When did statements on Bible versions first begin to appear in 'Statements of Faith'?

Discussion in 'Bible Versions/Translations' started by Mexdeaf, Jul 21, 2010.

  1. Mexdeaf

    Mexdeaf
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    I wonder just when it became vogue to place a section regarding which Bible version is 'divinely preserved' or the "required standard" in 'Statements of Faith'? I can understand saying something like, "the English Standard Version shall be the preferred version of XYZ Baptist Church" or the like, but I have never liked the idea of placing statements such as "(we) believe God’s Word to be divinely preserved in the Authorized Version, commonly called the King James Bible (sic)" or "The NASB shall be the only version used by members of XYZ Baptist Church."

    Just when did that come about?

    (P.S. Just noted that "Bible" on thread title was not capitalized. Sorry for that error. Maybe a mod can fix?)
     
    #1 Mexdeaf, Jul 21, 2010
    Last edited by a moderator: Jul 21, 2010
  2. NaasPreacher (C4K)

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    I don't know. If it were a part of a church constitution or by-laws it would be different, but to make it a part of the statement of faith makes it doctrine. I would think that everything in a statement of faith would be supported by scripture since that is where we claim to put our faith.
     
  3. NaasPreacher (C4K)

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    From another thread:

    Should opinion be a part of a statement of faith?
     
  4. Winman

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    All faiths have opinions. If this were not so we would all be in complete agreement with each other. The Calvinist believes in Eternal Security and can quote scripture to support it, the Arminian believes a person can lose their salvation and can quote many scriptures to support it.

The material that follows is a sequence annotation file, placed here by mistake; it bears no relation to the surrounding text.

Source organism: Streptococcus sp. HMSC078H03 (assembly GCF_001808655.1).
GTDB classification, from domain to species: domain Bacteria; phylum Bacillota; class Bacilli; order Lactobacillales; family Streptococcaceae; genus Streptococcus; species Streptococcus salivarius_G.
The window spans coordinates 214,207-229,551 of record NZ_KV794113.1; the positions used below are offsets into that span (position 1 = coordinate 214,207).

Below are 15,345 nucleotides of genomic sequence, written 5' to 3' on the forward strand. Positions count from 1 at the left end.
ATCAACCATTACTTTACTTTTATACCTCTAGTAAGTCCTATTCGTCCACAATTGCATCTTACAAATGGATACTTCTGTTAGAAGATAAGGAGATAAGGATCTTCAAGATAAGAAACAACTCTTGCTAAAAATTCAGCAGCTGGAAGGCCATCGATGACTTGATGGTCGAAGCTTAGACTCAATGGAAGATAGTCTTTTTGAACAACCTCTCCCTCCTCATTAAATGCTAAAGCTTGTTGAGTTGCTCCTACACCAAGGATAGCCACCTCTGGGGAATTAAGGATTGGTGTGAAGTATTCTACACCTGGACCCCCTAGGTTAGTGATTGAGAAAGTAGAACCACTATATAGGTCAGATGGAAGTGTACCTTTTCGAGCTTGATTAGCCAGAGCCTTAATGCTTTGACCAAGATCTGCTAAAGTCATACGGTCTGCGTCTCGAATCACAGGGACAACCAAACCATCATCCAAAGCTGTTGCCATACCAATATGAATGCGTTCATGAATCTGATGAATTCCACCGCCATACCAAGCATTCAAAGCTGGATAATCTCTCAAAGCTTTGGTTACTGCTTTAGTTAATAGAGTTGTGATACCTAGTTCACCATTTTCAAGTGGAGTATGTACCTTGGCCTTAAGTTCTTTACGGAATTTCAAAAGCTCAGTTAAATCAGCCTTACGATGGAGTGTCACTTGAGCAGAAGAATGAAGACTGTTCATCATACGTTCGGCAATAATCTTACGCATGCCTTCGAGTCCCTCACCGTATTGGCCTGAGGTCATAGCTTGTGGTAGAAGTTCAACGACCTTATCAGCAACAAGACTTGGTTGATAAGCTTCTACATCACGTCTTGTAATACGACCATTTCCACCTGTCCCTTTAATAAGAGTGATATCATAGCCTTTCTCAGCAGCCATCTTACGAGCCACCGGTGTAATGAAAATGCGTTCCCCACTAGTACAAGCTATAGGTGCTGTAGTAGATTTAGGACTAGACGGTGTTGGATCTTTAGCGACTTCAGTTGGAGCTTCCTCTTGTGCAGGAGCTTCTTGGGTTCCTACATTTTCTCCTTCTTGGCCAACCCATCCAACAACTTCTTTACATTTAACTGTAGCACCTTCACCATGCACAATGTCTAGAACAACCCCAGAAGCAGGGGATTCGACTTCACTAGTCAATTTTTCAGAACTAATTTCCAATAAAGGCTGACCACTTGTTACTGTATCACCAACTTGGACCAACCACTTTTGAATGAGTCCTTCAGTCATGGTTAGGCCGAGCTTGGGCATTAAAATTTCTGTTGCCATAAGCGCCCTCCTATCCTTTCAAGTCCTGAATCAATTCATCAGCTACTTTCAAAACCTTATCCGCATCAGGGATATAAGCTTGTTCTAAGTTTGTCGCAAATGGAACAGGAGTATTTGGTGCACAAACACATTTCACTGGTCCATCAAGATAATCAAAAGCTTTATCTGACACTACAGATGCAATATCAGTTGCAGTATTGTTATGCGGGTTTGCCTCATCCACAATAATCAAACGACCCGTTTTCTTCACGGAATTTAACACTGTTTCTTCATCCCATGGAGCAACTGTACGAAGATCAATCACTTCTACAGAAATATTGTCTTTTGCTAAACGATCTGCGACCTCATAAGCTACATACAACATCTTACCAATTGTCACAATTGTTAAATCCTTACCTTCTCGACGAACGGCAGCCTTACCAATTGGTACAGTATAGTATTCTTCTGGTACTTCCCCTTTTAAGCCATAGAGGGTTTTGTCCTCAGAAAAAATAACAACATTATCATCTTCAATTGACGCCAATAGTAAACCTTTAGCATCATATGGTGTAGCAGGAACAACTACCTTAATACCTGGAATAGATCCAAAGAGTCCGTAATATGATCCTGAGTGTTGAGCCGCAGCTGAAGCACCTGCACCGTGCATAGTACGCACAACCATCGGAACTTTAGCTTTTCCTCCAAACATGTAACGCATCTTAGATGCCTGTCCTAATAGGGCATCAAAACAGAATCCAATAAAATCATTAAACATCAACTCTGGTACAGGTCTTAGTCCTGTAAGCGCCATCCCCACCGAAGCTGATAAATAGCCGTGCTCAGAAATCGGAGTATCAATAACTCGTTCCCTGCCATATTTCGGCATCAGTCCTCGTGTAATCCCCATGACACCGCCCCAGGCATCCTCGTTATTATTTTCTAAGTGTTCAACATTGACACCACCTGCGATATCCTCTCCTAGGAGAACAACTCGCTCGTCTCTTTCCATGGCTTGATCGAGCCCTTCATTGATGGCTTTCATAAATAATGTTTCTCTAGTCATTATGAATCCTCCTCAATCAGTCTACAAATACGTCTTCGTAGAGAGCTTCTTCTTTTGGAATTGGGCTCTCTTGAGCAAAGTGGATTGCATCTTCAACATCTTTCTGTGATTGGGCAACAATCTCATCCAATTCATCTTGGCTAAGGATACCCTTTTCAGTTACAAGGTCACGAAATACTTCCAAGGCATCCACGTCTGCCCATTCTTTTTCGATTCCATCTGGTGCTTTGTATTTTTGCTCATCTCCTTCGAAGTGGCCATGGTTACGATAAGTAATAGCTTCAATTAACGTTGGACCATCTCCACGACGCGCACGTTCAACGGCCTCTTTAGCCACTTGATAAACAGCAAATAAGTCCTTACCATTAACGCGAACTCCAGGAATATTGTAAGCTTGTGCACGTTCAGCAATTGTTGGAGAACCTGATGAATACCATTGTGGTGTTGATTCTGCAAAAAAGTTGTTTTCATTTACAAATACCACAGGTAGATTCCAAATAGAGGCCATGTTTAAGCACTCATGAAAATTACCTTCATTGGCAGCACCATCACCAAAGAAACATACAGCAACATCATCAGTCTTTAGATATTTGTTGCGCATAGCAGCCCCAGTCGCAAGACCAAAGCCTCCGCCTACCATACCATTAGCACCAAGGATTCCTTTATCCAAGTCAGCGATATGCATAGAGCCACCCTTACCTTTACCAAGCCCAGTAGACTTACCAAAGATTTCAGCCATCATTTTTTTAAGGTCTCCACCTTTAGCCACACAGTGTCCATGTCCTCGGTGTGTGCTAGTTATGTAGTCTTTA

Doesn't that come down to opinion?
     
  5. NaasPreacher (C4K)

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    There is no scripture to support any translation. That is a matter of pure human reasoning and opinion, which, IMNSHO, have no place in a statement of faith.

    Practice and policy? Maybe.
    Church constitution? Maybe.
    Statement of Faith? I'll take mine with scriptural backing thank you.

    As to the topic I would be interested to see when this trend started.
     
    #5 NaasPreacher (C4K), Jul 21, 2010
    Last edited by a moderator: Jul 21, 2010
  6. TomVols

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    I would prefer that SoFs not include an "opinion." That said, when does an interpretation become an opinion, or is it one to start with? It is my opinion that God is triune because I interpret Scripture to teach thus.

    Back to the point: if there's no Scriptural backing, it doesn't belong in a SoF. But then again, KJVOs erroneously believe they have Scriptural backing for their sophistry. So like it or not, churches out there have man-made opinions in their SoF when they include this.
     
  7. jbh28

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    The KJVO cannot quote any Scripture supporting one translation over an other. No one can, which is why I don't think it should be in the doctrinal statement. I think it's a good idea to have an official translation of Scripture, but I don't have biblical proof for that.
     
  8. gb93433

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    It seems that I can remember it being an issue in America about the 1970s. However it has been a problem in many other countries when the old and new clash.
     
  9. Winman

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    What would it say? Thou shalt read the King James Bible, thou shalt not read any other Bible? :laugh:

    And guess what? If the scriptures did say that, the next day the ol' devil would publish a hundred different versions and call them all the King James Bible.